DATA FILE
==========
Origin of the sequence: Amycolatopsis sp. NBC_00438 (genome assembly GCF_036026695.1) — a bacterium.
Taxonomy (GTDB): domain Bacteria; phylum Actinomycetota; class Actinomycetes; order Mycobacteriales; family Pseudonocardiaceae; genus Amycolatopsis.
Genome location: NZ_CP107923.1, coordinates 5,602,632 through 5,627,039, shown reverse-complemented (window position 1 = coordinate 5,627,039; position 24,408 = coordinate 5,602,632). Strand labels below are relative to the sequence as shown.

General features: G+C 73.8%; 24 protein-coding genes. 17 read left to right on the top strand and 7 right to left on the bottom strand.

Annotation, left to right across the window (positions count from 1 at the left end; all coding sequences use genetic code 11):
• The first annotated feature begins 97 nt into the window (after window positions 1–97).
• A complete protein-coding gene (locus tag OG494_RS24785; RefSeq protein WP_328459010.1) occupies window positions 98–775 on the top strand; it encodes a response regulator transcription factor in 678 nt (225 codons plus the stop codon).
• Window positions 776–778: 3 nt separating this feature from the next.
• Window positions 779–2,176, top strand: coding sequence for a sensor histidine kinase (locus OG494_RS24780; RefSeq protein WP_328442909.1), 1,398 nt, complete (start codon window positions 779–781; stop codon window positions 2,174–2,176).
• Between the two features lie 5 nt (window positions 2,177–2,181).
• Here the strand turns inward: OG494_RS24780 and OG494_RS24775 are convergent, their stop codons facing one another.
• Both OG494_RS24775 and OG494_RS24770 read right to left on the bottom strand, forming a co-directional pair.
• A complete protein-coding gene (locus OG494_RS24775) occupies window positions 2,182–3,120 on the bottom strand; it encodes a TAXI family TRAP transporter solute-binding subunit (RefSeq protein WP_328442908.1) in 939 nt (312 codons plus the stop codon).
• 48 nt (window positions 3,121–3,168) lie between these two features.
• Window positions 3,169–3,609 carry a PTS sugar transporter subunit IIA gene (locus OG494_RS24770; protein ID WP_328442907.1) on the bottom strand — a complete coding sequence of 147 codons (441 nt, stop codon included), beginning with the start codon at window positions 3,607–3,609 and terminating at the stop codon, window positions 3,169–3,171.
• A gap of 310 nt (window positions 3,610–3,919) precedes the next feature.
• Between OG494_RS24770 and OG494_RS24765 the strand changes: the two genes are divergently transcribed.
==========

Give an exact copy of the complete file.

Origin of the sequence: Amycolatopsis sp. NBC_00438 (genome assembly GCF_036026695.1) — a bacterium.
Taxonomy (GTDB): domain Bacteria; phylum Actinomycetota; class Actinomycetes; order Mycobacteriales; family Pseudonocardiaceae; genus Amycolatopsis.
Genome location: NZ_CP107923.1, coordinates 5,602,632 through 5,627,039, shown reverse-complemented (window position 1 = coordinate 5,627,039; position 24,408 = coordinate 5,602,632). Strand labels below are relative to the sequence as shown.

General features: G+C 73.8%; 24 protein-coding genes. 17 read left to right on the top strand and 7 right to left on the bottom strand.

Annotation, left to right across the window (positions count from 1 at the left end; all coding sequences use genetic code 11):
• The first annotated feature begins 97 nt into the window (after window positions 1–97).
• A complete protein-coding gene (locus tag OG494_RS24785; RefSeq protein WP_328459010.1) occupies window positions 98–775 on the top strand; it encodes a response regulator transcription factor in 678 nt (225 codons plus the stop codon).
• Window positions 776–778: 3 nt separating this feature from the next.
• Window positions 779–2,176, top strand: coding sequence for a sensor histidine kinase (locus OG494_RS24780; RefSeq protein WP_328442909.1), 1,398 nt, complete (start codon window positions 779–781; stop codon window positions 2,174–2,176).
• Between the two features lie 5 nt (window positions 2,177–2,181).
• Here the strand turns inward: OG494_RS24780 and OG494_RS24775 are convergent, their stop codons facing one another.
• Both OG494_RS24775 and OG494_RS24770 read right to left on the bottom strand, forming a co-directional pair.
• A complete protein-coding gene (locus OG494_RS24775) occupies window positions 2,182–3,120 on the bottom strand; it encodes a TAXI family TRAP transporter solute-binding subunit (RefSeq protein WP_328442908.1) in 939 nt (312 codons plus the stop codon).
• 48 nt (window positions 3,121–3,168) lie between these two features.
• Window positions 3,169–3,609 carry a PTS sugar transporter subunit IIA gene (locus OG494_RS24770; protein ID WP_328442907.1) on the bottom strand — a complete coding sequence of 147 codons (441 nt, stop codon included), beginning with the start codon at window positions 3,607–3,609 and terminating at the stop codon, window positions 3,169–3,171.
• A gap of 310 nt (window positions 3,610–3,919) precedes the next feature.
• Between OG494_RS24770 and OG494_RS24765 the strand changes: the two genes are divergently transcribed.